I have just done so much baking that I kind of want to lie down in a dark room, cry for a prolonged period and never bake again.

However, it is Bake Off season, so do to something of that kind would be high treason against Mary Bezza and the silver fox (Mary Berry and Paul Hollywood), so instead I shall regale you with my tales of a weekend very heavy on baking.

Due to the wonder that is global warming, blackberry season is upon us already. So two of my housemates and I decided this weekend would be a great opportunity for a picnic/blackberry picking expedition.

We bought a load of goodies from Sainsbury's, Matt baked some apple and cheese bread, I baked cupcakes, Mike contributed cider, we loaded up my picnic hamper and set off for a local park.

I had strategically packed many of our foodstuffs into tupperwares, so after a picnic accompanied by lashings of homemade lemonade and cider and a bit of frisbee, we found a patch of brambles and started picking.

It was an idyllic afternoon, despite our hands getting completely ripped to shreds by briars, the boys getting bitten by insects and me having to go for not one but two "alfresco" toilet breaks behind trees.

We brought back around 3kg of blackberries - so all in all a very successful afternoon's foraging.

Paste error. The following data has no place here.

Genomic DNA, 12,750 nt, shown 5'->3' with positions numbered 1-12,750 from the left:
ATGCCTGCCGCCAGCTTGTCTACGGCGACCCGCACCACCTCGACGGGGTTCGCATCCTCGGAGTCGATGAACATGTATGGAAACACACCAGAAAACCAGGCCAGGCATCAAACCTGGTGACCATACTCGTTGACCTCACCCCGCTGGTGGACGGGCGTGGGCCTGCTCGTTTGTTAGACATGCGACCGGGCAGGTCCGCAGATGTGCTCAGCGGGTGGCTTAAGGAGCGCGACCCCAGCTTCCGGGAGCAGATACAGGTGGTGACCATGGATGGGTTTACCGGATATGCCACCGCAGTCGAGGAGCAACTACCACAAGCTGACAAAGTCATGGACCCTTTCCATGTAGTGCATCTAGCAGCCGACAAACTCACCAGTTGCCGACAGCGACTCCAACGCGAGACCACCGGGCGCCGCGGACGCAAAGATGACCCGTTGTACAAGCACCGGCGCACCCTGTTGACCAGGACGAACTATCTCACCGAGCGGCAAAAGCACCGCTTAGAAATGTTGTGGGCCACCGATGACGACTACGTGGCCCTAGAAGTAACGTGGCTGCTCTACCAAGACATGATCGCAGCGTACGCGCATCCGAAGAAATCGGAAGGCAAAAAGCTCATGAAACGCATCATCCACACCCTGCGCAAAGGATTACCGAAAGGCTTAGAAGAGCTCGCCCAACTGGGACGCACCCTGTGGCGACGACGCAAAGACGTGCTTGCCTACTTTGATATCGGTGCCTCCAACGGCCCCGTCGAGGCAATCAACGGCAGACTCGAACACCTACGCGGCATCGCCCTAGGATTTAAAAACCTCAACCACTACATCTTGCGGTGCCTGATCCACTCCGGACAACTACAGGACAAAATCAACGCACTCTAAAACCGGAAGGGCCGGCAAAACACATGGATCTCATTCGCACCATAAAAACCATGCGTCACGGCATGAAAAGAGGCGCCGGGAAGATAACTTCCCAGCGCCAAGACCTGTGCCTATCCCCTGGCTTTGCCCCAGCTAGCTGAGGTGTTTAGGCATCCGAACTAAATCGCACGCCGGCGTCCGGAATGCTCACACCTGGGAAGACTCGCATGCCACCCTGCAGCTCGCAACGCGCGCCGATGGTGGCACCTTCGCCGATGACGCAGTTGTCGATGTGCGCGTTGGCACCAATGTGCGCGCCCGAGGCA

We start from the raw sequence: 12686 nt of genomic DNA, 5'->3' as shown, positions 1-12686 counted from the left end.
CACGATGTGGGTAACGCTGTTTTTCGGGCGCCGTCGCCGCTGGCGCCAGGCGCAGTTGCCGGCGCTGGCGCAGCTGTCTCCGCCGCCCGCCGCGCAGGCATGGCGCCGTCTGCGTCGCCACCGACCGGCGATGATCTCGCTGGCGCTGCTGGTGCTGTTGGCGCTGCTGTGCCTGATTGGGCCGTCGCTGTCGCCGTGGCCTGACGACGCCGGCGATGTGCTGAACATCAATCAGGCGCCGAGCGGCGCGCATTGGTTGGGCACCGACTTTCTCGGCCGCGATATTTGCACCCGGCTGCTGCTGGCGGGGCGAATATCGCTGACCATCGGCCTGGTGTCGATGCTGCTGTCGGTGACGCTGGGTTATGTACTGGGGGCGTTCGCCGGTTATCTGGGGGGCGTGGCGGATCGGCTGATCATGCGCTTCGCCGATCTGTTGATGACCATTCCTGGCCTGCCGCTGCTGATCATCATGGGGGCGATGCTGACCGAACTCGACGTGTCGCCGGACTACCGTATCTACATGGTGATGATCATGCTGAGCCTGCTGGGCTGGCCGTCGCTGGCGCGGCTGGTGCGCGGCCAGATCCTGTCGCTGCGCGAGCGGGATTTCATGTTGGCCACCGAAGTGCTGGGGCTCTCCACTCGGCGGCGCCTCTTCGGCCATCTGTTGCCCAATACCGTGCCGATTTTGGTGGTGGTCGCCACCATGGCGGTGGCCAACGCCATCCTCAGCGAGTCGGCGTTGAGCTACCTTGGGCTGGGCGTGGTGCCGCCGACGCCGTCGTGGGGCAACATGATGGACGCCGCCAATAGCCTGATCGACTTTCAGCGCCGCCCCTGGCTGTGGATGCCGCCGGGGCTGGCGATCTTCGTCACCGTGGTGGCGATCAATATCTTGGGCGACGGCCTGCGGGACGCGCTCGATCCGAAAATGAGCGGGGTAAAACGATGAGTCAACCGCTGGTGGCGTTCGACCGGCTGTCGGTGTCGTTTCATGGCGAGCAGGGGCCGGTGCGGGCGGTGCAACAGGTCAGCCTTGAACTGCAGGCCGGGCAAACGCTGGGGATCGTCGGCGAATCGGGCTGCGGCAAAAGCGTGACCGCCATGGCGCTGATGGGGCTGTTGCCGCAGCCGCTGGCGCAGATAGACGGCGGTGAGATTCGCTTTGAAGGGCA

But what was I going to do with all the blackberries? We froze about 1kg, but we didn't have room to store any more without the berries going bad. Jam was one option - but we already had a half eaten jar of damson jam I made last year in the fridge, so I didn't want to make more than one jar.

There was only one option - crumble. Pretty much the easiest baked dessert ever - tasty stewed fruit topped in a buttery crunchy crumb mixture. Amazing.

I've never measured out the ingredients for a crumble before, so this was quite difficult and I hope you appreciate the effort I went to. I learnt to make crumble watching my mum do it, so I've always make crumble by eye. This time I measured out what I thought looked right and it turned out pretty good - in fact "the best crumble I've ever tasted" according to my housemate Matt.